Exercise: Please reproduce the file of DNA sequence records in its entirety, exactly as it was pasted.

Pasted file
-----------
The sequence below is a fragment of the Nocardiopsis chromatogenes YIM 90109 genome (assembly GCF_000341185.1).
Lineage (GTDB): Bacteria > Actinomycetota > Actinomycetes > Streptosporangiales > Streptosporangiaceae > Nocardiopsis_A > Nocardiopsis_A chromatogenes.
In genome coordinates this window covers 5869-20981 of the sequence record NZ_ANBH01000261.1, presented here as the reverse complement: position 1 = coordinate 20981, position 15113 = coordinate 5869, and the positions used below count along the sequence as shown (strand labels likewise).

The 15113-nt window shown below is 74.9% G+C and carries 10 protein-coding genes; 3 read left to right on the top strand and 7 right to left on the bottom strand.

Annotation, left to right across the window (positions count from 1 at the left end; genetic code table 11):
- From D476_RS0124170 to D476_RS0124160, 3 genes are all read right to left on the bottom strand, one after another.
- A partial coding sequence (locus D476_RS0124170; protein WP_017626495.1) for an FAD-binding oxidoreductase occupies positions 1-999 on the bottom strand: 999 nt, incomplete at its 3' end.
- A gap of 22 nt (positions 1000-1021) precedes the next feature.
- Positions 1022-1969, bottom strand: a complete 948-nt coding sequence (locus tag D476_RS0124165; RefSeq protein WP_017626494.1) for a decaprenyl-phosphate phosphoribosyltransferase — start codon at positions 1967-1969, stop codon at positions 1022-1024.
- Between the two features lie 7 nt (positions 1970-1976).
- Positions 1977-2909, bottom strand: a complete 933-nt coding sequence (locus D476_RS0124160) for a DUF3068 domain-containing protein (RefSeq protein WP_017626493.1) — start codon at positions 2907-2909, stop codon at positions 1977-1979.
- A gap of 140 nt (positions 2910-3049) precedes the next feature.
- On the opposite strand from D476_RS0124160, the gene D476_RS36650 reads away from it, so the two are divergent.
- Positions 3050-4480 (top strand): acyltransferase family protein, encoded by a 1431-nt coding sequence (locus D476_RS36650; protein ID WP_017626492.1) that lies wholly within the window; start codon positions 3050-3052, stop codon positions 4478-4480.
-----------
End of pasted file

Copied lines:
The sequence below is a fragment of the Nocardiopsis chromatogenes YIM 90109 genome (assembly GCF_000341185.1).
Lineage (GTDB): Bacteria > Actinomycetota > Actinomycetes > Streptosporangiales > Streptosporangiaceae > Nocardiopsis_A > Nocardiopsis_A chromatogenes.
In genome coordinates this window covers 5869-20981 of the sequence record NZ_ANBH01000261.1, presented here as the reverse complement: position 1 = coordinate 20981, position 15113 = coordinate 5869, and the positions used below count along the sequence as shown (strand labels likewise).

The 15113-nt window shown below is 74.9% G+C and carries 10 protein-coding genes; 3 read left to right on the top strand and 7 right to left on the bottom strand.

Annotation, left to right across the window (positions count from 1 at the left end; genetic code table 11):
- From D476_RS0124170 to D476_RS0124160, 3 genes are all read right to left on the bottom strand, one after another.
- A partial coding sequence (locus D476_RS0124170; protein WP_017626495.1) for an FAD-binding oxidoreductase occupies positions 1-999 on the bottom strand: 999 nt, incomplete at its 3' end.
- A gap of 22 nt (positions 1000-1021) precedes the next feature.
- Positions 1022-1969, bottom strand: a complete 948-nt coding sequence (locus tag D476_RS0124165; RefSeq protein WP_017626494.1) for a decaprenyl-phosphate phosphoribosyltransferase — start codon at positions 1967-1969, stop codon at positions 1022-1024.
- Between the two features lie 7 nt (positions 1970-1976).
- Positions 1977-2909, bottom strand: a complete 933-nt coding sequence (locus D476_RS0124160) for a DUF3068 domain-containing protein (RefSeq protein WP_017626493.1) — start codon at positions 2907-2909, stop codon at positions 1977-1979.
- A gap of 140 nt (positions 2910-3049) precedes the next feature.
- On the opposite strand from D476_RS0124160, the gene D476_RS36650 reads away from it, so the two are divergent.
- Positions 3050-4480 (top strand): acyltransferase family protein, encoded by a 1431-nt coding sequence (locus D476_RS36650; protein ID WP_017626492.1) that lies wholly within the window; start codon positions 3050-3052, stop codon positions 4478-4480.